How to Get More Ewe Lambs: Could Monty Hall Beat Mother Nature in the Gender Lottery?

No sooner had I first posted about the ewe/ram lamb coin toss than my brother Jim started firing off emails to me on the finer points of odds-making, including an old game show involving cars and goats. Ordinarily I would ignore anything that concerned goats rather than sheep, but I decided to throw down a sibling gauntlet. You see, Jim also is a retired lawyer and also is an online commentator, but he prattles on about financial auditing, large accounting firms, the SEC and other regulators, risk management, and related topics even more mind-numbing than the genetics of heritage sheep. So I asked him to write a guest blog — a historic first for The Chronicles. Here’s what he has to say on the subject of the Soay lamb ewe/ram coin toss as seen through the eyes of none other than Monty Hall.

Guest blogger Jim Peterson looking over the pastures at Saltmarsh Ranch while admiring baby llama Hank

Guest blogger Jim Peterson looking over the pastures at Saltmarsh Ranch while admiring baby llama Hank

“My sister out in Oregon, who teams with her husband to manage the farm and its flock of Soay where our family’s ancestral roots in agriculture and animal husbandry now take hold, wrote recently on her blog about their annual lambing lottery and the anxious wait to know the year’s mix of ewes and rams.

Ewes are prized – rams, not so much. Shepherds engage in all manner of springtime rituals, in vainly optimistic attempts to propitiate the gods of genetics in favor of a beneficial ratio.

Mother Nature’s 50/50 sex division will not be fooled — at least if the lamb pool is sizable enough to be governed by the law of large numbers. So how about an exercise I use with my business school students in Risk Management, which helps them with the challenges of probability analysis and the handling of quantitative information.

In simpler words — suppose the lambs could be selected by sex in a version of the classic television game show, “Let’s Make a Deal,” originally hosted by Monty Hall.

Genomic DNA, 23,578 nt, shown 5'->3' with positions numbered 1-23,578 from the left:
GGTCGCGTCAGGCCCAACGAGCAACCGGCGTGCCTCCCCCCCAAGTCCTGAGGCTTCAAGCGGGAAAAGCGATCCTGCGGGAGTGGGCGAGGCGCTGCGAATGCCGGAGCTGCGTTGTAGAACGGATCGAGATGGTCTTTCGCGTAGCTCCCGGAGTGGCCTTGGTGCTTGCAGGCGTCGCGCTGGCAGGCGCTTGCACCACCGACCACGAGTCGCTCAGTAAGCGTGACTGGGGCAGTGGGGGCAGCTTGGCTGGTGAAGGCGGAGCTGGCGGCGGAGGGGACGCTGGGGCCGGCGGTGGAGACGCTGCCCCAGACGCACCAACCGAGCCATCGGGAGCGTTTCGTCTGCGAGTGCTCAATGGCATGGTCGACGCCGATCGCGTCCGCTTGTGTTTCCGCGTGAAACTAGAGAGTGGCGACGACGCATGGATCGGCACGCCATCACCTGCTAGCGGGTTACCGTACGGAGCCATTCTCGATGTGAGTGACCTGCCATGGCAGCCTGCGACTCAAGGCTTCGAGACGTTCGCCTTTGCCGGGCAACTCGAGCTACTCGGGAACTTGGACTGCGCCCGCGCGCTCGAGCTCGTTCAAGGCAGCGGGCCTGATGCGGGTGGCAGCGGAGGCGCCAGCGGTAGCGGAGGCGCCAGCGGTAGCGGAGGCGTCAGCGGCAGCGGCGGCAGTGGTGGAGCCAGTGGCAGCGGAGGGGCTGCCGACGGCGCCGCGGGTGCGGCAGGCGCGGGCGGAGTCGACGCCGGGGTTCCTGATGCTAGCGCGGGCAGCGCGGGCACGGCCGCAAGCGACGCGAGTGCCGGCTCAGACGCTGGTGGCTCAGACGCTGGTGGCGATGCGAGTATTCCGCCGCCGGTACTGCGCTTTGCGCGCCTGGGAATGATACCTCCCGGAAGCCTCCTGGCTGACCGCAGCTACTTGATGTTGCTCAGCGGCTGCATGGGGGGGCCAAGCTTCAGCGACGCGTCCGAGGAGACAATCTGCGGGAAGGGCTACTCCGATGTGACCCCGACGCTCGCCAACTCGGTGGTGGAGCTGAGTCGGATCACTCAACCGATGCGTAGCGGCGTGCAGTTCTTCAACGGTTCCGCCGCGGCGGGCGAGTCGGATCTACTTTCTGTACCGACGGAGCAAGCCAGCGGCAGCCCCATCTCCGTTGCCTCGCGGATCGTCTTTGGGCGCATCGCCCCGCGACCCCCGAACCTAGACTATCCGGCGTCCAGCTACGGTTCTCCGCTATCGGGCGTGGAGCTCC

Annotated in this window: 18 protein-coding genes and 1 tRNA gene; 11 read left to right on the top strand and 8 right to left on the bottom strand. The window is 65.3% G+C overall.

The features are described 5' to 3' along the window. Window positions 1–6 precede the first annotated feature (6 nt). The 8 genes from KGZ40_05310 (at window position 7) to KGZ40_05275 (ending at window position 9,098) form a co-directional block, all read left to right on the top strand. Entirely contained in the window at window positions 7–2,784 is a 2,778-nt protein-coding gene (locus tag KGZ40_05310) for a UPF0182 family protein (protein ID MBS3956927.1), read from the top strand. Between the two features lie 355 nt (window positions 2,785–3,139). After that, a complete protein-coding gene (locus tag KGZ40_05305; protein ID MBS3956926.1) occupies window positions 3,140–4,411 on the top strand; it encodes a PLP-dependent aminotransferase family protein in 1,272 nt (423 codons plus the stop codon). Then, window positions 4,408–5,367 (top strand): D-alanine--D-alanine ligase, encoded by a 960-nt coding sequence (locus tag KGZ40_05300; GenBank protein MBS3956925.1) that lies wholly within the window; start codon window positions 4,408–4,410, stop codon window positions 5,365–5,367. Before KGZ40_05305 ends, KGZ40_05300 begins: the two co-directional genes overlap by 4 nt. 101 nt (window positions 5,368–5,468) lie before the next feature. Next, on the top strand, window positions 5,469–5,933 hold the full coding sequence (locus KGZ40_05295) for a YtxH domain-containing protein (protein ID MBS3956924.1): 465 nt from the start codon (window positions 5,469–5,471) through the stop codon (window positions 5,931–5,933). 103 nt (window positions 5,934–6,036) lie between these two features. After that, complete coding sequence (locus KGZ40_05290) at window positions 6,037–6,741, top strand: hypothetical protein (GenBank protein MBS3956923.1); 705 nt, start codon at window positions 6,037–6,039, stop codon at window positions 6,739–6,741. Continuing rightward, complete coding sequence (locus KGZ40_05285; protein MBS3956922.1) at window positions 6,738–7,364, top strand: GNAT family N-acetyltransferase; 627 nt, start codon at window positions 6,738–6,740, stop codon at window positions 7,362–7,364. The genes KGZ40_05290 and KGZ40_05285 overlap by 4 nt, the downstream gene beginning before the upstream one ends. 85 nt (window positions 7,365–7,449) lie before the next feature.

The shepherd would be shown the closed doors to three lambing pens. Behind one door is a valuable ewe lamb; behind the other two are far less desirable rams. The shepherd-contestant picks a door — if she chooses correctly, she wins the prize ewe.

She chooses. But before the consequences are revealed, Monty Hall calls a pause. He opens one of the other doors, to reveal a ram. Her selected door, and the third, both stay unopened.

As audience suspense builds, Monty Hall further proposes — ahead of a commercial break and to build the anticipation — that before the two remaining doors are opened to show the outcome, the shepherd may — as an option and only if she wishes — change her choice, and switch from her original pick to the other unopened door.

Should she switch? Why or why not? What should she do?

Perhaps counter-intuitively, there is a definitively right answer which does not guaranty the prize, but which does double the shepherd’s chances, and so would have dramatic results over an entire lambing cycle.

(It is important to note in passing that, as presented here, Monty Hall is playing a mostly honest game — the prize is placed at random, and although as the host he knows its location, he does not move the prize during play nor otherwise fiddle the results. The correct strategy is compelling under the brute requirements of the laws of probability — which does not make it any more “rigged” than the honest if inevitable casino odds that send roulette and craps players home from Las Vegas clad only in their IOU’s.)

So how did you come out?

Those in the audience who either don’t know or can’t explain their intuitive strategic position would join a very large crowd of my friends and clients in the worlds of banking and finance — gate-keepers of the large-country economies and their global capital markets — who when confronted with this exercise consistently perform no better than if they were dumb … well, small wooly mammals of modest intellectual endowment.

Guest blogger Jim Peterson addressing matters financial rather than ovine

Guest blogger Jim Peterson addressing matters financial rather than ovine

An admittedly unscientific survey has suggested that Soay shepherds do better on the Monty Hall problem than bankers, lawyers or accountants. Pity for them, then, in their earnest desire to breed for desirable characteristics, such as horn length and shape, coloration of face and feet, and most importantly, the ewe/ram numbers, that Monty Hall is not available to adjust the odds in their favor.

Postscript: Kevin Spacey as the high-school teacher in the film “21” deals in summary fashion with the Monty Hall problem — here’s the YouTube clip. A fuller written treatment is here.

Anyone still unconvinced is invited to contact me [jrpllc @ mac . com], and we will play the game as a contest for non-trivial sums of money until one of our stakes is depleted – with the caveat that this is an offer none of my suit-and-tie friends has ever been willing to accept.”

Thank you, Jim, for your inaugural guest column. If anyone else out there, including my brother Chris or my sister Sarah, cares to submit a guest column, I promise I will try to fit it in between discussions of horn phenotypes, the finer points of dipping navels in iodine, and pasture rotation.

For now …

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